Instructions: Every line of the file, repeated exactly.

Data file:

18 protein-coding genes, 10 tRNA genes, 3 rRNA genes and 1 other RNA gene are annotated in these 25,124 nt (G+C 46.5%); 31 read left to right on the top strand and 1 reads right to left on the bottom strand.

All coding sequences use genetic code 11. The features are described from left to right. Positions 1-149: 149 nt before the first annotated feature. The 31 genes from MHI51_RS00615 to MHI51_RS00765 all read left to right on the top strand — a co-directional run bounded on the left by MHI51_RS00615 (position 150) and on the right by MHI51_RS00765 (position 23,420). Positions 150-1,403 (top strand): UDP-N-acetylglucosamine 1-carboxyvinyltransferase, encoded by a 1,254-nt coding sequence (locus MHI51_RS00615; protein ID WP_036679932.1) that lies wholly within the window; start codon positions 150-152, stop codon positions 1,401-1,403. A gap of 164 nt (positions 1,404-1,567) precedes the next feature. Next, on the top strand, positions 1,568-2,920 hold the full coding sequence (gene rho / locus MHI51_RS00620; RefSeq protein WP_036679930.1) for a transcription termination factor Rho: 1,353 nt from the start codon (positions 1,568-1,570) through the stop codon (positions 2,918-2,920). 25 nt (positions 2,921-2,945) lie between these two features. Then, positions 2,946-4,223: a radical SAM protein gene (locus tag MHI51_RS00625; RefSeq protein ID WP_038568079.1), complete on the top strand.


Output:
18 protein-coding genes, 10 tRNA genes, 3 rRNA genes and 1 other RNA gene are annotated in these 25,124 nt (G+C 46.5%); 31 read left to right on the top strand and 1 reads right to left on the bottom strand.

All coding sequences use genetic code 11. The features are described from left to right. Positions 1-149: 149 nt before the first annotated feature. The 31 genes from MHI51_RS00615 to MHI51_RS00765 all read left to right on the top strand — a co-directional run bounded on the left by MHI51_RS00615 (position 150) and on the right by MHI51_RS00765 (position 23,420). Positions 150-1,403 (top strand): UDP-N-acetylglucosamine 1-carboxyvinyltransferase, encoded by a 1,254-nt coding sequence (locus MHI51_RS00615; protein ID WP_036679932.1) that lies wholly within the window; start codon positions 150-152, stop codon positions 1,401-1,403. A gap of 164 nt (positions 1,404-1,567) precedes the next feature. Next, on the top strand, positions 1,568-2,920 hold the full coding sequence (gene rho / locus MHI51_RS00620; RefSeq protein WP_036679930.1) for a transcription termination factor Rho: 1,353 nt from the start codon (positions 1,568-1,570) through the stop codon (positions 2,918-2,920). 25 nt (positions 2,921-2,945) lie between these two features. Then, positions 2,946-4,223: a radical SAM protein gene (locus tag MHI51_RS00625; RefSeq protein ID WP_038568079.1), complete on the top strand.